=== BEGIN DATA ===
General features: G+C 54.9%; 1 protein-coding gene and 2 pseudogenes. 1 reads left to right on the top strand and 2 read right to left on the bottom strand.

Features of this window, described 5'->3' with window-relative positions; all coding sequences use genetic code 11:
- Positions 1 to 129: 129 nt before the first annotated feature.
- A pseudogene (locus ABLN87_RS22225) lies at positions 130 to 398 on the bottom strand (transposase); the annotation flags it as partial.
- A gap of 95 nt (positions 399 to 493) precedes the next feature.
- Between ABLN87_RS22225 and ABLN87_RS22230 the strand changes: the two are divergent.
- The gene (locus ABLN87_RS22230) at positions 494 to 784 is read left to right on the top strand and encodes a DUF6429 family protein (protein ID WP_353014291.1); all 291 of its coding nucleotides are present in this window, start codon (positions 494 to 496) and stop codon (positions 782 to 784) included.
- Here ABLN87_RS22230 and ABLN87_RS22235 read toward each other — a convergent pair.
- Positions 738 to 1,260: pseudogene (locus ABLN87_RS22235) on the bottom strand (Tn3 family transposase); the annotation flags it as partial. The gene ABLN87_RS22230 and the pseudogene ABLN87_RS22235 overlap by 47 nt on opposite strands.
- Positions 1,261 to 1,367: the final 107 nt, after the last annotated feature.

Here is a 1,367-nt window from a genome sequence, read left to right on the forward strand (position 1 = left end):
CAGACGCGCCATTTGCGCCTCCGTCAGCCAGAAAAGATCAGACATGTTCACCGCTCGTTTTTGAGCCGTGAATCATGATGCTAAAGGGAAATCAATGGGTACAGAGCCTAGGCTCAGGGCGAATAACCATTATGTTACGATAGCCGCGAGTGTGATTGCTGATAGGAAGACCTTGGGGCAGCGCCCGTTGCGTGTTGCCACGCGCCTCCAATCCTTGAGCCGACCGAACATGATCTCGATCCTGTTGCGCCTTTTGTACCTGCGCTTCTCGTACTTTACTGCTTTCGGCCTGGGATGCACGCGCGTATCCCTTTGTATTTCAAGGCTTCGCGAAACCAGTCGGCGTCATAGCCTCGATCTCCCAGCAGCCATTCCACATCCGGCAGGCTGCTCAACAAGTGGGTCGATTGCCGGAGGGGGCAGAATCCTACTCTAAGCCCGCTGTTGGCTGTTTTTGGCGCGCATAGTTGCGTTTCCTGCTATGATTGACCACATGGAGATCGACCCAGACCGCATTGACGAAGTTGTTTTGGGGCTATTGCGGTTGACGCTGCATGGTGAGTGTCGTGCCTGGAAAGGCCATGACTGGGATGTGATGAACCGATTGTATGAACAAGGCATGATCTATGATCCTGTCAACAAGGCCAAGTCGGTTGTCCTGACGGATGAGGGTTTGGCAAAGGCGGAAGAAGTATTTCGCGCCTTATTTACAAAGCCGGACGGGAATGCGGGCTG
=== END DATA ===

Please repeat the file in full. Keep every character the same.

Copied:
General features: G+C 54.9%; 1 protein-coding gene and 2 pseudogenes. 1 reads left to right on the top strand and 2 read right to left on the bottom strand.

Features of this window, described 5'->3' with window-relative positions; all coding sequences use genetic code 11:
- Positions 1 to 129: 129 nt before the first annotated feature.
- A pseudogene (locus ABLN87_RS22225) lies at positions 130 to 398 on the bottom strand (transposase); the annotation flags it as partial.
- A gap of 95 nt (positions 399 to 493) precedes the next feature.
- Between ABLN87_RS22225 and ABLN87_RS22230 the strand changes: the two are divergent.
- The gene (locus ABLN87_RS22230) at positions 494 to 784 is read left to right on the top strand and encodes a DUF6429 family protein (protein ID WP_353014291.1); all 291 of its coding nucleotides are present in this window, start codon (positions 494 to 496) and stop codon (positions 782 to 784) included.
- Here ABLN87_RS22230 and ABLN87_RS22235 read toward each other — a convergent pair.
- Positions 738 to 1,260: pseudogene (locus ABLN87_RS22235) on the bottom strand (Tn3 family transposase); the annotation flags it as partial. The gene ABLN87_RS22230 and the pseudogene ABLN87_RS22235 overlap by 47 nt on opposite strands.
- Positions 1,261 to 1,367: the final 107 nt, after the last annotated feature.

Here is a 1,367-nt window from a genome sequence, read left to right on the forward strand (position 1 = left end):
CAGACGCGCCATTTGCGCCTCCGTCAGCCAGAAAAGATCAGACATGTTCACCGCTCGTTTTTGAGCCGTGAATCATGATGCTAAAGGGAAATCAATGGGTACAGAGCCTAGGCTCAGGGCGAATAACCATTATGTTACGATAGCCGCGAGTGTGATTGCTGATAGGAAGACCTTGGGGCAGCGCCCGTTGCGTGTTGCCACGCGCCTCCAATCCTTGAGCCGACCGAACATGATCTCGATCCTGTTGCGCCTTTTGTACCTGCGCTTCTCGTACTTTACTGCTTTCGGCCTGGGATGCACGCGCGTATCCCTTTGTATTTCAAGGCTTCGCGAAACCAGTCGGCGTCATAGCCTCGATCTCCCAGCAGCCATTCCACATCCGGCAGGCTGCTCAACAAGTGGGTCGATTGCCGGAGGGGGCAGAATCCTACTCTAAGCCCGCTGTTGGCTGTTTTTGGCGCGCATAGTTGCGTTTCCTGCTATGATTGACCACATGGAGATCGACCCAGACCGCATTGACGAAGTTGTTTTGGGGCTATTGCGGTTGACGCTGCATGGTGAGTGTCGTGCCTGGAAAGGCCATGACTGGGATGTGATGAACCGATTGTATGAACAAGGCATGATCTATGATCCTGTCAACAAGGCCAAGTCGGTTGTCCTGACGGATGAGGGTTTGGCAAAGGCGGAAGAAGTATTTCGCGCCTTATTTACAAAGCCGGACGGGAATGCGGGCTG